Winnipeg Jets fans give a standing ovation to their team despite a 5-1 loss to the Montreal Canadiens during their inaugural NHL game at the MTS Centre in Winnipeg, Oct. 9, 2011. Hockey fans hoping to get their message heard ahead of lockout deadline are getting creative. Janne Makkonen created a video entitled \\"Together We Can,\\" and it has become an Internet sensation and served as a voice for hockey fans trying to get their message of frustration heard by the league and players\' union ahead of Saturday\'s lockout deadline. THE CANADIAN PRESS/Jonathan Hayward
WINNIPEG - Matt Mantler and his friends hung around the MTS Iceplex on Thursday morning, hoping to get autographs and pictures from some of the Winnipeg Jets after they finished practising.
But Mantler and his buddies might be waiting a while to see a Jets game.
Just a year after Winnipeg hockey fans got their beloved Jets back, a lockout threatens to delay the start of the team's second season.
"I guess we could wait one year (if a lockout led to a cancelled season), but the excitement we had last year, now it’s going to feel like they’re gone again," said the 17-year-old Mantler, who wore a Jets hoodie with Alexander Burmistrov’s name on the back.
Fans had to wait 15 years for the NHL to return to Winnipeg after the franchise left in 1996 to become the Phoenix Coyotes. The wait ended last year when True North Sports and Entertainment bought the Atlanta Thrashers and relocated them to the Manitoba capital.
The Jets easily reached their goal of selling 13,000 season tickets. Some 15,000 grateful fans packed the MTS Centre each game, earning a reputation as one of the loudest crowds in the league.
"We’re kind of in a unique situation because it’s only our second season here,'' Jets forward Bryan Little said after the practice. "I think I feel it worse for the Winnipeg fans because all they want to do is see more hockey and they were so excited and they were so great last year.
"They just want to see more of it, and to have this situation I can understand why they’re all frustrated."
Little was joined at the practice by 15 other teammates and locally connected pros, including Winnipeg-born New Jersey Devils forward Travis Zajac and his brother, Darcy, who’s in New Jersey’s system.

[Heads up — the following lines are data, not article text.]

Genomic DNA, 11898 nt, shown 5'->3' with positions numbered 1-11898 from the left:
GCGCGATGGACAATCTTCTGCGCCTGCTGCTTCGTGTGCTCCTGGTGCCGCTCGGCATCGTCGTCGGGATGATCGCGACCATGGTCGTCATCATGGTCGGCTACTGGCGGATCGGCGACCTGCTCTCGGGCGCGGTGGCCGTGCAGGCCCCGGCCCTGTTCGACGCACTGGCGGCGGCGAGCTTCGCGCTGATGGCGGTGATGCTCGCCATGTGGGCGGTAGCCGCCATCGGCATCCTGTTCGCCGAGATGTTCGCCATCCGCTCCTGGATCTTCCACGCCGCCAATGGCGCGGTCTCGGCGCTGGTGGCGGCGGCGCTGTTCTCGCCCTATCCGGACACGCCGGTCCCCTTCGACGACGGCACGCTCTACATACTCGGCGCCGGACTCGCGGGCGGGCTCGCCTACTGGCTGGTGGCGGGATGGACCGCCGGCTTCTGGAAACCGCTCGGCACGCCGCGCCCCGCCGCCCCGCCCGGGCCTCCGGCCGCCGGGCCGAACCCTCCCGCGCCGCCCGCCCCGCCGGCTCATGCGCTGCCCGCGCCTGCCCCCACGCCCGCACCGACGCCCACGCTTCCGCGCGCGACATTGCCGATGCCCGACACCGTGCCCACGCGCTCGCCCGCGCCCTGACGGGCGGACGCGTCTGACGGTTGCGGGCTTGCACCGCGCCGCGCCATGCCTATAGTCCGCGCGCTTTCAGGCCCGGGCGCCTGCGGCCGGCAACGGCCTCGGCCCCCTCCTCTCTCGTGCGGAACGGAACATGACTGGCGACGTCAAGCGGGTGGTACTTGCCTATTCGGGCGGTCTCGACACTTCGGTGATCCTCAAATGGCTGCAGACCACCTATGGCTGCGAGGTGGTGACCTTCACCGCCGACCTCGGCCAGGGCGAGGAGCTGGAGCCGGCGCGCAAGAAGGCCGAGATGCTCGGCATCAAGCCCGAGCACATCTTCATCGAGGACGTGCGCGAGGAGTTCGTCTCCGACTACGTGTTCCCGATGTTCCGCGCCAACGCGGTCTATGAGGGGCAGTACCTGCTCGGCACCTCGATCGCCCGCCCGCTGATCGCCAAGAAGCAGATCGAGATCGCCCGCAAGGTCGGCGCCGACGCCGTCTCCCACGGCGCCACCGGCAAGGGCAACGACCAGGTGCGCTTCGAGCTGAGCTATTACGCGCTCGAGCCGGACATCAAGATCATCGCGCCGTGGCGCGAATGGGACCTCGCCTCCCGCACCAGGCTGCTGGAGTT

One of the skaters waiting to soak up the Jets atmosphere as a home player is veteran forward Alexei Ponikarovsky, who signed with the club in the off-season after splitting time with New Jersey and Carolina last season.
"When I played against the Jets here with the other teams that I was with last year, the atmosphere in their building is pretty energizing," Ponikarovsky said. "You can see how the city was missing hockey for a while and now that they have a team back, they just can’t get enough of it."
He wants that experience to continue for the fans and players.
"(A lockout) doesn’t work for anybody, especially for the fans," said Ponikarovsky, who has a wife and three children aged 10 and under waiting at home in Florida for news of when they can head north.
"(Fans) expect the season to start. It’s a lot of things that we have to deal with emotionally and physically. Right now, we’re just getting ready and, hopefully, we’re going to get it resolved as soon as we can, but it’s just one of those things that is probably going to take a little bit of time."
On Thursday, commissioner Gary Bettman held a news conference in New York and reiterated that if there is no deal in place by midnight Saturday, the players would be locked out.
Fans like Mantler have a hard time wrapping their heads around why billionaire owners and millionaire players can’t come to an agreement.
"There’s too much money out there that they really shouldn’t be taking this long to figure this out," said Mantler, who attended 13 Jets games last season. "It’s about the fans, and the fans are how they make their money. I feel that they should just agree on something so that we can watch some hockey."
Little can see why many fans have that point of view.
"Every player understands why they’re frustrated," he said. "They don’t care about all this talk about money, they just want to see hockey. They want to go to games, they’re fans."
He said the players are frustrated too.
"It’s frustrating for us because we want to play and we want to make the fans happy, but at the same time we’re fighting for what we think is fair," he said. "That’s just how it’s going to be. It’s our jobs. Sometimes fans, they don’t see things through our eyes sometimes."
Ponikarovsky said negotiations happen in all kinds of businesses and the goal is always a fair settlement.
"We have to run the business right and kind of be fair to the owners and the owners be fair to us," he said. "That’s what we’re trying to accomplish."
Ponikarovsky went through the last NHL lockout in 2004-05. After that season was cancelled, he played in Russia. Playing overseas would be an option again if a lockout drags on.
Little and Jets forward Antti Miettinen will also look at their options if and when it becomes necessary.
Miettinen said there would likely be an opportunity for him to return to Finland to play.
"I haven’t really made any decisions about what to do and when to go and where to go," Miettinen said. "I hope things get sorted pretty quick so I don’t have to go anywhere."
A lockout could also lead to staff layoffs and pay cuts at NHL clubs. One Jets source said team employees have been told they’ll keep their regular hours at full pay—at least early on in any lockout.
Note to readers: This is a corrected story. An earlier version reported that season tickets sold out in 17 minutes.